An essay for science class by Alexander (he's age 10 but turning 11 next week):
My scientist is a theoretical physicist named Allan Adams. He studies String Theory, the cross between particle physics and gravity. According to String Theory, instead of particles being 0 dimensional, they are 2 dimensional "strings". These strings can be "open", with the ends sticking out, or "closed" with the ends put together in a loop. Both strings can oscillate, like a guitar string. These oscillations create physical properties such as mass or spin. For example; Einstein said that the energy of a photon, a particle of light, is related to it's color or frequency of oscillation. The more it oscillates, the higher the energy. This is similar to Einstein's theory, E=MC2. Combine the two, and you you get the real world, a place where there is a similarity between frequency of oscillating "strings" and properties of mass, where quantum and relativity theory are all the same thing. And that's just the basic picture!
As a theoretical physicist, your intellectual traits have to be infinite, eternal, forever, but at the same time inflating. You always have to be able to learn from your mistakes, and be prepared to make them. You have to be open to new ideas, old theories crossed out, new entirely different ones created. New questions arise, as old answers are proven incorrect. Long lasting questions still hang in the air, with a million answers waiting to be found. That's what being a theoretical physicist is all about, not finding the one big answer to everything, but the trillions of small ones, that have enough answers to fill the universe.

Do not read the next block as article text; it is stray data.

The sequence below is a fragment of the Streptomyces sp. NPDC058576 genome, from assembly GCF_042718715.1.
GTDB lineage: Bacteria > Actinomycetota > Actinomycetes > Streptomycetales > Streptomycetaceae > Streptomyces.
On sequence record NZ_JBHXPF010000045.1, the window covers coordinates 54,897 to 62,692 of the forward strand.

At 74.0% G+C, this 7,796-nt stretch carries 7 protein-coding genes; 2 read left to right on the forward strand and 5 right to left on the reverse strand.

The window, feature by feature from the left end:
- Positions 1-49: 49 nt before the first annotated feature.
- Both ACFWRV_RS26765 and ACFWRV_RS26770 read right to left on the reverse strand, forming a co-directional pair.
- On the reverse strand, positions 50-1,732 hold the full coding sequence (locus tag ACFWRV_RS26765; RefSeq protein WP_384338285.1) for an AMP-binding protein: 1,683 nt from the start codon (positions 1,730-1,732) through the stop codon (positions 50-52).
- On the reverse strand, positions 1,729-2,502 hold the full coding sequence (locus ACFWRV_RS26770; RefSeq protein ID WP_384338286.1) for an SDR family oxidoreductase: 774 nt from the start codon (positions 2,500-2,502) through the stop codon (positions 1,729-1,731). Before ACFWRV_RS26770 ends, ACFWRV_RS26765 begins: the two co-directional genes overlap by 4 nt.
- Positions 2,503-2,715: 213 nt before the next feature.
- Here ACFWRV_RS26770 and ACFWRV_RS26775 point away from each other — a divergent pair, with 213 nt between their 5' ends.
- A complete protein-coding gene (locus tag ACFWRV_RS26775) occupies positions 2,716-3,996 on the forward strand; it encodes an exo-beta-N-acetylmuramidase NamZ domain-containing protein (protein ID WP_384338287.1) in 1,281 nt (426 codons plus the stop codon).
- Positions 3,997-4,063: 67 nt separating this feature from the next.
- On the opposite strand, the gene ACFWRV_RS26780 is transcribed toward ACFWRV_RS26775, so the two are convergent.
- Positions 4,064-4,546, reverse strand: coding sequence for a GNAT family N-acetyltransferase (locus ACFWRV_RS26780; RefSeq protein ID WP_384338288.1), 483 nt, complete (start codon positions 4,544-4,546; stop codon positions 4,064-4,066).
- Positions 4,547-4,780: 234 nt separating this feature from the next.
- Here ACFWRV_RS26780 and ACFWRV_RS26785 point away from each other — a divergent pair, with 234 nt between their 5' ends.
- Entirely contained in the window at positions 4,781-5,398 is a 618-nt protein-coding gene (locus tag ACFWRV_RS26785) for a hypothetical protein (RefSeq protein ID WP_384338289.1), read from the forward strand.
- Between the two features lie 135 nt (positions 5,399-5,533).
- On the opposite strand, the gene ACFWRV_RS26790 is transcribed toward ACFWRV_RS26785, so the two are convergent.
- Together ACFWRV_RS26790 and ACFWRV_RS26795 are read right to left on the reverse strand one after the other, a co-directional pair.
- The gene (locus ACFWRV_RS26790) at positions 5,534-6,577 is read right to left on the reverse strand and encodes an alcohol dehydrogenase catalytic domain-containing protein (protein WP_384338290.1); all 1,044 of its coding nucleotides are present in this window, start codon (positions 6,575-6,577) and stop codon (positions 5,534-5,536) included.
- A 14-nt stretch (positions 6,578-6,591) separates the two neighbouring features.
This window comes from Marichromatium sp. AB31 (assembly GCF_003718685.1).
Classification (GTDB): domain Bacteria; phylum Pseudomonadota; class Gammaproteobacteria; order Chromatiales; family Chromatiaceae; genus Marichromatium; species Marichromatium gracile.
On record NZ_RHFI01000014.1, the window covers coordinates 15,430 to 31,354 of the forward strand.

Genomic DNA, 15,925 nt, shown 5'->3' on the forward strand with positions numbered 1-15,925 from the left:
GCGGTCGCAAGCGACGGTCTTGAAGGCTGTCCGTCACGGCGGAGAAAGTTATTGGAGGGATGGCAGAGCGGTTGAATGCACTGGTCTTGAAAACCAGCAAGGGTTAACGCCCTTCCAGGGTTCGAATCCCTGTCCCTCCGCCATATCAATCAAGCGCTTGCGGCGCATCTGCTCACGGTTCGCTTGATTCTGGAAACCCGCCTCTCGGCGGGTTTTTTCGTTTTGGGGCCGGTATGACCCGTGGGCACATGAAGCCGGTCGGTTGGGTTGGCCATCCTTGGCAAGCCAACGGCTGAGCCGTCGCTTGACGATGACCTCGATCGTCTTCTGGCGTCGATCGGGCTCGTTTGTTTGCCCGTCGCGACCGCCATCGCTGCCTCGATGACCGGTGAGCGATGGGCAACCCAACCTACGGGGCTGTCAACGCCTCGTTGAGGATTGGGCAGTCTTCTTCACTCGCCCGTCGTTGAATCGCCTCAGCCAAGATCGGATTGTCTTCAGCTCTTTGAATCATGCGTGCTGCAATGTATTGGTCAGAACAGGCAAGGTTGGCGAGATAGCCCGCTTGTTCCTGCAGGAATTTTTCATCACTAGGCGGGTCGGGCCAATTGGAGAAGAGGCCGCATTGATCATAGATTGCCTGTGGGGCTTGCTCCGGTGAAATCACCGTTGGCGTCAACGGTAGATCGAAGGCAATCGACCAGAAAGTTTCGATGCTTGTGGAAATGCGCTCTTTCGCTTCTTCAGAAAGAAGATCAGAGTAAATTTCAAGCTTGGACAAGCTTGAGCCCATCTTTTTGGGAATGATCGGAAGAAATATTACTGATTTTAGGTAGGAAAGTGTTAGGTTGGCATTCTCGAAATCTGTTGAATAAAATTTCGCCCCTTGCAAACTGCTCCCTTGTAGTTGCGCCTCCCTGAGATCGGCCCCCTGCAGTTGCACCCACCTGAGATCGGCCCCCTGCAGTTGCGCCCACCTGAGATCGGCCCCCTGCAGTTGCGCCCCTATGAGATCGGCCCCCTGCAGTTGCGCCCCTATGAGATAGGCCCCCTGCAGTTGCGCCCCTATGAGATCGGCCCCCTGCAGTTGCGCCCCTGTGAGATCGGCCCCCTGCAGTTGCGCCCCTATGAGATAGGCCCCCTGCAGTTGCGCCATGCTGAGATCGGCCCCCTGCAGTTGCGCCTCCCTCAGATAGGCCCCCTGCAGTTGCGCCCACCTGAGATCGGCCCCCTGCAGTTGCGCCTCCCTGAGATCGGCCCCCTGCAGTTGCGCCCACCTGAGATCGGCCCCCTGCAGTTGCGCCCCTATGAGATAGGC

Something interesting about Allan Adams is his preference for black boards to white boards. His reason? Millions of beings, tiny bacteria called coccolithophores on the surface of the ocean died, and sunk to the bottom. More and more died, and their calcium carbonate-filled skeletons piled up on each other forming a limestone mud. As they got exposed to more heat and pressure, they hardened into what we now know is chalk. then other rock gets metamorphosed and we stick it on the wall. Then we rub the other bit of rock against it, and "we're doing theoretical physics! How cool is that?"-Allan Adams